These additional performance optimizations have now been implemented.
Conversion from ASCII to wide characters is treated specially. R knows which R strings are ASCII (there is a bit for it in the header), so the check is constant-time and the conversion is then a simple tight loop. This helps TRE.
Conversion from wide characters to UTF-8 is specialized for the case when it is expected that the result will be ASCII. The conversion still checks the result is really ASCII and if not, it starts again using the full conversion. Clearly, this could go further by compiling the regular expression twice and using non-Unicode mode on some input elements, if needed. This helps replacement searches with TRE.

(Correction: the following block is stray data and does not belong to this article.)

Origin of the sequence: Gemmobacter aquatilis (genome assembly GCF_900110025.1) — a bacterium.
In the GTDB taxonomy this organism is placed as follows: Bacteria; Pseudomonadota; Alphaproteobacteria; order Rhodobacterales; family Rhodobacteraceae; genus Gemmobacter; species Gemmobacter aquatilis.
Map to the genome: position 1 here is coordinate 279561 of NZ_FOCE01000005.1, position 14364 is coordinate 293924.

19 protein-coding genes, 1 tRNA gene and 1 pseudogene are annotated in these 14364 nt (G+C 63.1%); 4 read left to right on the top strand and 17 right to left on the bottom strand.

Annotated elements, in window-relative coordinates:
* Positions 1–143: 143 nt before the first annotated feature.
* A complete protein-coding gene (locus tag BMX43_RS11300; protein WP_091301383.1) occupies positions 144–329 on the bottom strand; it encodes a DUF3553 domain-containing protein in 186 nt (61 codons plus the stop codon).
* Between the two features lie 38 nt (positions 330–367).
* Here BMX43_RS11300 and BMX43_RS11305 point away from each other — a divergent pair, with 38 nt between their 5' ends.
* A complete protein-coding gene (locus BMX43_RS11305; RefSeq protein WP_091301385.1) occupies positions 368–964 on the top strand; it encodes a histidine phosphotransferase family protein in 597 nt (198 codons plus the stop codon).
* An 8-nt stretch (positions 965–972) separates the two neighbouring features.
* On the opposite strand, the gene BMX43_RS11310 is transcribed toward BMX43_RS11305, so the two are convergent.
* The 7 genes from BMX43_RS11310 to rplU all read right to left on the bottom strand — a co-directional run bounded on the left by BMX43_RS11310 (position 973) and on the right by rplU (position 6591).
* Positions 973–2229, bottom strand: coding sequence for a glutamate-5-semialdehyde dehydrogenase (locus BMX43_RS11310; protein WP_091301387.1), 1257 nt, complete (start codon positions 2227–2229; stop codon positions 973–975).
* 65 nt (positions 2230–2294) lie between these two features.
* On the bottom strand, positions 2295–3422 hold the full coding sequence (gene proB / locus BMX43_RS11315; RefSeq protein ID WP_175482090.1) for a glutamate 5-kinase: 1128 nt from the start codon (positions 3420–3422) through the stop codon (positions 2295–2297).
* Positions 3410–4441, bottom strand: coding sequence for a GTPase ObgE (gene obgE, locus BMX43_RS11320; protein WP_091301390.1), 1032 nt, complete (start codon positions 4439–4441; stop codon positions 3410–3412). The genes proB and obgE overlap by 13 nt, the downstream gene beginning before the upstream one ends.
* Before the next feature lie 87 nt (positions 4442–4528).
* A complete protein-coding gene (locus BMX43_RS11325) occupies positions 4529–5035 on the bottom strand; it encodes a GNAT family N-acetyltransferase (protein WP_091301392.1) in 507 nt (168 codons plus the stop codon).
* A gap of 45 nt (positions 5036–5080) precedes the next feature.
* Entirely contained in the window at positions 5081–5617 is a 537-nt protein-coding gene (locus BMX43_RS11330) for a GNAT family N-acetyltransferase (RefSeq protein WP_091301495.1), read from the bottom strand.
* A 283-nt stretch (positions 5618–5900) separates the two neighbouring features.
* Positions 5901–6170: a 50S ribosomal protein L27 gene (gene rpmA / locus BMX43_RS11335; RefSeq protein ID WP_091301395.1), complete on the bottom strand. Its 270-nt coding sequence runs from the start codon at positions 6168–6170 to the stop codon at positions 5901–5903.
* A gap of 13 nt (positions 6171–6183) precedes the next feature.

It turned out that in addition to R validating that the inputs were valid UTF-8 strings, a duplicate validation was done in PCRE. PCRE has a flag to disable that in these cases, which has now been set, improving performance of searches with PCRE. The improvements were significant in very long vectors with multiple matches, where many unnecessary validations were made.
R also supports “fixed” searches via the regular expression functions, when the patterns (and replacements) are fixed strings. These are implemented directly inside R. So far they have only been optimized for looking for a single ASCII character.
UTF-8 encoding has the nice property that the leading bytes are from a different range than the continuation bytes. Searching for a valid UTF-8 string inside another valid UTF-8 string can hence be done byte-by-byte, because there is no risk that one could match a partial (invalid) substring, and this search is faster than when decoding characters.